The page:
Adsorption Chemistry Notes

Adsorption Chemistry Notes

Adsorption :

→ We know that the surfaces of solids and liquids have unbalanced attractive forces. Hence, the surface of solids and liquids attracts the molecules of the phase with which it comes into contact. These attracted molecules remain accumulated at the surface and do not penetrate into the bulk. This leads to a relatively higher concentration of one of the phases at the surface or interface. This is called adsorption.

→ Thus, adsorption is a phenomenon of attracting and retaining the molecules of a substance at the surface or interface of a solid or a liquid resulting into higher concentration of the molecules on the surface than in the bulk. For example : When activated charcoal is added to coloured solution then it decolourises due to adsorption. Similarly, on addition of silica gel in closed vessel then the pressure of the gas in vessel decreases. It is due to the adsorption of gases on the surface of silica gel.. Some important terms related to adsorption are given below :

Adsorbate :

The substance which gets adsorbed at any surface is called adsorbate. For example, coloured dye gets adsorbed at the surface of charcoal then coloured dye is termed as the adsorbate.

Adsorption Chemistry Notes

Adsorbent :

The solid or liquid substance at which surface adsorption of a molecule, atom or ionic species takes place is termed as adsorbent. For example: powdered or activated charcoal, powdered metal, silica gel, alumina etc. are some common adsorbents.

Desorption :

The removal of adsorbate from the surface of adsorbent is termed as desorption. On decreasing the pressure and increasing the temperature, desorption occurs.

Sorption :

When both adsorption and absorption occur simultaneously simply the term sorption is used. It means that a particular substance gets distributed throughout the bulk of some other substance but at the same time its concentration also increases at the surface (i.e..concentration is higher at surface than in bulk). It is quite difficult to measure how much of a substance is adsorbed or how much is absorbed then it is termed as sorption. Example :

  • Adsorption of hydrogen gas at the surface of charcoal but after sometime gas is absorbed in the bulk of charcoal
  • Dyes get adsorbed as well as absorbed in the cotton fibre.
  • Zeolite takes up a gas by sorption.

Interface :

The surface of adsorbent, at which adsorbate is adsorbed or concentrated is known as interface.

Active Centre :

Generally the surface of adsorbent has some free valencies. Adsorbate is adsorbed on these free valencies, These free valencies are not distributed uniformly throughout the surface of adsorbent. The place where the surface is rough, the number of free valencies are higher there. These free valencies are termed as active centres.

Occlusion :

The sorption of gases at metal surface is called occulsion.

Positive Adsorption :

When the concentration of adsorbate is higher at the surface relative to its concentration in the bulk then this type of adsorption is called positive adsorption. For example: adsorption of gases on powdered metal.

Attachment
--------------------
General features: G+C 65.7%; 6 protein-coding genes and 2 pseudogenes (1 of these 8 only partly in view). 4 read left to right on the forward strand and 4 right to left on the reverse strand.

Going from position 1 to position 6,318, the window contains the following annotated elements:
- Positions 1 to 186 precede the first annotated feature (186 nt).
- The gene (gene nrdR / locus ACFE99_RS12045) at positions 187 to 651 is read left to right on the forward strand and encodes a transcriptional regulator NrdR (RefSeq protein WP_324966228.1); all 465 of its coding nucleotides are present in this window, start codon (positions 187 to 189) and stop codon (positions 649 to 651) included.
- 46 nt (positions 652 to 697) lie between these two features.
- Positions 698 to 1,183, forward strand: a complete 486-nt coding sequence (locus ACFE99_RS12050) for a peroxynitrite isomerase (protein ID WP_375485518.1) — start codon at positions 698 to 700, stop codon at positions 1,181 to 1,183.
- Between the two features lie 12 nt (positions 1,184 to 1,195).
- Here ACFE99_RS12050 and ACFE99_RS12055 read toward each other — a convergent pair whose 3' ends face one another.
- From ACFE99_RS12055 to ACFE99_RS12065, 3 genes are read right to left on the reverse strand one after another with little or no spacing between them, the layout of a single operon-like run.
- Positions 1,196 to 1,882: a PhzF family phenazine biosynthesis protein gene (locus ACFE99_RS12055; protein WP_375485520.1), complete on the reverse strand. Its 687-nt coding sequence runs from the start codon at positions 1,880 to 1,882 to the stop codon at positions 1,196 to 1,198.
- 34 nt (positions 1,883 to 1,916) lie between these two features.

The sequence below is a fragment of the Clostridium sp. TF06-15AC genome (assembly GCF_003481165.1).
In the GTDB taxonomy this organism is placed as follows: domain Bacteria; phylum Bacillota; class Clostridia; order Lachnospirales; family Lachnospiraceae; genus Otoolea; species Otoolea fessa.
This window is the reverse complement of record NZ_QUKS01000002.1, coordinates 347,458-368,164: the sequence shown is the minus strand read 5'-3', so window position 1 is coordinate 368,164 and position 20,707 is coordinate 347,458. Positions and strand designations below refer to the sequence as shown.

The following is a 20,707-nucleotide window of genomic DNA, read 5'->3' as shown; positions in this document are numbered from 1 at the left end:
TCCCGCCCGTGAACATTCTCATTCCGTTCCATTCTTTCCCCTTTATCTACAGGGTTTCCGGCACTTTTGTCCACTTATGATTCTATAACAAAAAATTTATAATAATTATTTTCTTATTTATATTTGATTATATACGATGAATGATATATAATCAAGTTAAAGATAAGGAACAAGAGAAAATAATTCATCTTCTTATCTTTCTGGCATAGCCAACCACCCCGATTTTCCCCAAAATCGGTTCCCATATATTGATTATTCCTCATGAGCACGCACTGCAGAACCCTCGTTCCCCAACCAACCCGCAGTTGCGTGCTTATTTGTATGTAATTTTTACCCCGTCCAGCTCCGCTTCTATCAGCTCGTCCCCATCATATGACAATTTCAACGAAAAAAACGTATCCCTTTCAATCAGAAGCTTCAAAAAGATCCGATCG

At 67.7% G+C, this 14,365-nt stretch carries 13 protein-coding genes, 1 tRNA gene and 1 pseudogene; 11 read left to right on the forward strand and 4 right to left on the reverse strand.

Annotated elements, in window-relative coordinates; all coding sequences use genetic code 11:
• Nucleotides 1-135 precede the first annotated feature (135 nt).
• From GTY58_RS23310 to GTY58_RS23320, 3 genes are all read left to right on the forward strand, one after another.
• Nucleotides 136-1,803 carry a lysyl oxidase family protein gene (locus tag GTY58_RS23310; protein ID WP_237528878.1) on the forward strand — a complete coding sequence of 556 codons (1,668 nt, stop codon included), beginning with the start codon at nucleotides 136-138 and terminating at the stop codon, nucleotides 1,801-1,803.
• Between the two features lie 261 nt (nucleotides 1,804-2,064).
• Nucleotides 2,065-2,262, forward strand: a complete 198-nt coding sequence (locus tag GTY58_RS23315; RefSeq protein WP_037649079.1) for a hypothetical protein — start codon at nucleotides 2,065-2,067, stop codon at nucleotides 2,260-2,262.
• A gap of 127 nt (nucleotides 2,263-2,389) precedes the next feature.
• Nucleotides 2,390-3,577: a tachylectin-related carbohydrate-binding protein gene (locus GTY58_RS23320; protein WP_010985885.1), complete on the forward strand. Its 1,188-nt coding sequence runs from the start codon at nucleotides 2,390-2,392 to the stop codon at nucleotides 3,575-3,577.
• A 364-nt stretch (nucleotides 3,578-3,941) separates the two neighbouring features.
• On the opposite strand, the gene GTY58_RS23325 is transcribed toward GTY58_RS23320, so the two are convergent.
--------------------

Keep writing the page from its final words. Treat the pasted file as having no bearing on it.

Adsorption Chemistry Notes

Negative Adsorption :

When the concentration of adsorbate is lower at the surface relative to its concentration in the bulk then this type of adsorption is called negative adsorption. For example : in case of some liquid solutions, the concentration of solute is less at the surface than in the bulk of the solution.

Heat of Adsorption :

It is the amount of heat released during the adsorption of one mole of adsorbate at the surface of adsorbent.

Adsorption and Absorption :

There are two similar sounding terms adsorption and absorption but these two phenomena are quite different to each other. The adsorption occurs only at surface of solid or liquid while absorption occurs throughout the bulk of the solid or liquid
For example :

  • NH3 gas is adsorbed by charcoal while it is absorbed by water to form NH4 OH
  • Water vapours are adsorbed by silica gel while it is absorbed by anhydrous CaCl2.
  • Diagramatically, it can be represented as:

Adsorption Chemistry Notes 1

Adsorption Chemistry Notes 2

→ Adsorption in Different Action In order to illustrate the process of adsorption, let us consider some examples of it:

  • Aqueous solution of raw sugar which is brownish in colour when passed through animal charcoal then it is decolourised because the colouring substance is adsorbed by animal charcoal.
  • Silica gel is used to remove moisture because water molecules get concentrated or adsorbed on the surface of silica gel.
  • The gases like O2, H2, CO, Cl2, NH3, SO2, O2 etc. if present in vessel, then they create pressure. It is observed that the pressure of the gases in closed vessel decreases when activated charcoal is placed in vessel.
  • It is due to the adsorption of gases on the surface of charcoal.
  • In a solution of an organic dye like methylene blue or blue litmus, when activated charcoal or animal charcoal is added and the whole solution is shaken well then it is absorbed.
  • Then filtered solution is colourless as the molecules of the dye get adsorbed on the surface of charcoal.
  • Hydrogen gas is adsorbed at the surface of nickel and palladium metal.

Chemistry Notes